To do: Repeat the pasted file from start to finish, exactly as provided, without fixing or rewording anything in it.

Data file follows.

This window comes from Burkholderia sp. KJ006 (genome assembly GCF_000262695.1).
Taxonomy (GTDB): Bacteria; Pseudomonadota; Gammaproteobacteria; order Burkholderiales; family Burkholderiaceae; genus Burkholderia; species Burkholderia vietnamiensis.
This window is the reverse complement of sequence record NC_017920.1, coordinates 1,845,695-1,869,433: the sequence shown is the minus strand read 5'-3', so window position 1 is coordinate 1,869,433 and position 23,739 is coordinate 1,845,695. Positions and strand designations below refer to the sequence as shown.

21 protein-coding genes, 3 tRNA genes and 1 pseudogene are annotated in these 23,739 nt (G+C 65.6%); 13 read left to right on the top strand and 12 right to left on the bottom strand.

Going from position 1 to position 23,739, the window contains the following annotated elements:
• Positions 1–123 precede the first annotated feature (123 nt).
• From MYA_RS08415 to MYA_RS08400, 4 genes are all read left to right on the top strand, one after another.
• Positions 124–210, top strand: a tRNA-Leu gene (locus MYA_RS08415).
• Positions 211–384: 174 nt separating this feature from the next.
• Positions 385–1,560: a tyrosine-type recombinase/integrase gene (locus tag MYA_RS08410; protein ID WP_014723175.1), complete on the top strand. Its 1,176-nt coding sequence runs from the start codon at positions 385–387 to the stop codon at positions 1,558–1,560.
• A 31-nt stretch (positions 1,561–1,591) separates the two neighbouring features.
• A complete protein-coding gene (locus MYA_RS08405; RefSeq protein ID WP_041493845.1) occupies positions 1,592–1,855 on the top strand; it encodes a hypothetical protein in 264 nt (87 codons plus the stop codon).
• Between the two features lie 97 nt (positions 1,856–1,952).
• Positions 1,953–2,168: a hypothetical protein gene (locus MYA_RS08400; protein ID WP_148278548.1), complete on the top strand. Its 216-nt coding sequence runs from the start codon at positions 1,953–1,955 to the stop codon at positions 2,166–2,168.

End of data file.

This window comes from Burkholderia sp. KJ006 (genome assembly GCF_000262695.1).
Taxonomy (GTDB): Bacteria; Pseudomonadota; Gammaproteobacteria; order Burkholderiales; family Burkholderiaceae; genus Burkholderia; species Burkholderia vietnamiensis.
This window is the reverse complement of sequence record NC_017920.1, coordinates 1,845,695-1,869,433: the sequence shown is the minus strand read 5'-3', so window position 1 is coordinate 1,869,433 and position 23,739 is coordinate 1,845,695. Positions and strand designations below refer to the sequence as shown.

21 protein-coding genes, 3 tRNA genes and 1 pseudogene are annotated in these 23,739 nt (G+C 65.6%); 13 read left to right on the top strand and 12 right to left on the bottom strand.

Going from position 1 to position 23,739, the window contains the following annotated elements:
• Positions 1–123 precede the first annotated feature (123 nt).
• From MYA_RS08415 to MYA_RS08400, 4 genes are all read left to right on the top strand, one after another.
• Positions 124–210, top strand: a tRNA-Leu gene (locus MYA_RS08415).
• Positions 211–384: 174 nt separating this feature from the next.
• Positions 385–1,560: a tyrosine-type recombinase/integrase gene (locus tag MYA_RS08410; protein ID WP_014723175.1), complete on the top strand. Its 1,176-nt coding sequence runs from the start codon at positions 385–387 to the stop codon at positions 1,558–1,560.
• A 31-nt stretch (positions 1,561–1,591) separates the two neighbouring features.
• A complete protein-coding gene (locus MYA_RS08405; RefSeq protein ID WP_041493845.1) occupies positions 1,592–1,855 on the top strand; it encodes a hypothetical protein in 264 nt (87 codons plus the stop codon).
• Between the two features lie 97 nt (positions 1,856–1,952).
• Positions 1,953–2,168: a hypothetical protein gene (locus MYA_RS08400; protein ID WP_148278548.1), complete on the top strand. Its 216-nt coding sequence runs from the start codon at positions 1,953–1,955 to the stop codon at positions 2,166–2,168.